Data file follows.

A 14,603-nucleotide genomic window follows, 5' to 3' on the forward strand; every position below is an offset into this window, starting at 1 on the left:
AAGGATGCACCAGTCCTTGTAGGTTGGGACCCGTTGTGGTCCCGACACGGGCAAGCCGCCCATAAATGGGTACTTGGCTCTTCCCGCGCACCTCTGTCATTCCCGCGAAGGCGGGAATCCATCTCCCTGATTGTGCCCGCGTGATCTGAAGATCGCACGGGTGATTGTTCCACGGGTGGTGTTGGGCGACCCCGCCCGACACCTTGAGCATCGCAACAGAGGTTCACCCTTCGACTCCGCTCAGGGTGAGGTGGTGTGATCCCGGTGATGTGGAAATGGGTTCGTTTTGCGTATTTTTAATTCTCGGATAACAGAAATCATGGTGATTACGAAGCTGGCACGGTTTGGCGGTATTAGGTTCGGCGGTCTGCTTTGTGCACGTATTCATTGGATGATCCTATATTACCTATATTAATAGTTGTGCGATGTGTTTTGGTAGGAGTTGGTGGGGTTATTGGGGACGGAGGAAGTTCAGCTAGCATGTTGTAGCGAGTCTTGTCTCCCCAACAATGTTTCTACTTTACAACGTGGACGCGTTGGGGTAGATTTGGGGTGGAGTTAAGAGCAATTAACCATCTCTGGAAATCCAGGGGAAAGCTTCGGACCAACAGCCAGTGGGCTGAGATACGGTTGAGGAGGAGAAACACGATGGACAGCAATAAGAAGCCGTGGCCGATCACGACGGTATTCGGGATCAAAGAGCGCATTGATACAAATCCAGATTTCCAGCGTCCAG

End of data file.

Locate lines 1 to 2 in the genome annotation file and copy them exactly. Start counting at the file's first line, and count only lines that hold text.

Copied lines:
A 14,603-nucleotide genomic window follows, 5' to 3' on the forward strand; every position below is an offset into this window, starting at 1 on the left:
AAGGATGCACCAGTCCTTGTAGGTTGGGACCCGTTGTGGTCCCGACACGGGCAAGCCGCCCATAAATGGGTACTTGGCTCTTCCCGCGCACCTCTGTCATTCCCGCGAAGGCGGGAATCCATCTCCCTGATTGTGCCCGCGTGATCTGAAGATCGCACGGGTGATTGTTCCACGGGTGGTGTTGGGCGACCCCGCCCGACACCTTGAGCATCGCAACAGAGGTTCACCCTTCGACTCCGCTCAGGGTGAGGTGGTGTGATCCCGGTGATGTGGAAATGGGTTCGTTTTGCGTATTTTTAATTCTCGGATAACAGAAATCATGGTGATTACGAAGCTGGCACGGTTTGGCGGTATTAGGTTCGGCGGTCTGCTTTGTGCACGTATTCATTGGATGATCCTATATTACCTATATTAATAGTTGTGCGATGTGTTTTGGTAGGAGTTGGTGGGGTTATTGGGGACGGAGGAAGTTCAGCTAGCATGTTGTAGCGAGTCTTGTCTCCCCAACAATGTTTCTACTTTACAACGTGGACGCGTTGGGGTAGATTTGGGGTGGAGTTAAGAGCAATTAACCATCTCTGGAAATCCAGGGGAAAGCTTCGGACCAACAGCCAGTGGGCTGAGATACGGTTGAGGAGGAGAAACACGATGGACAGCAATAAGAAGCCGTGGCCGATCACGACGGTATTCGGGATCAAAGAGCGCATTGATACAAATCCAGATTTCCAGCGTCCAG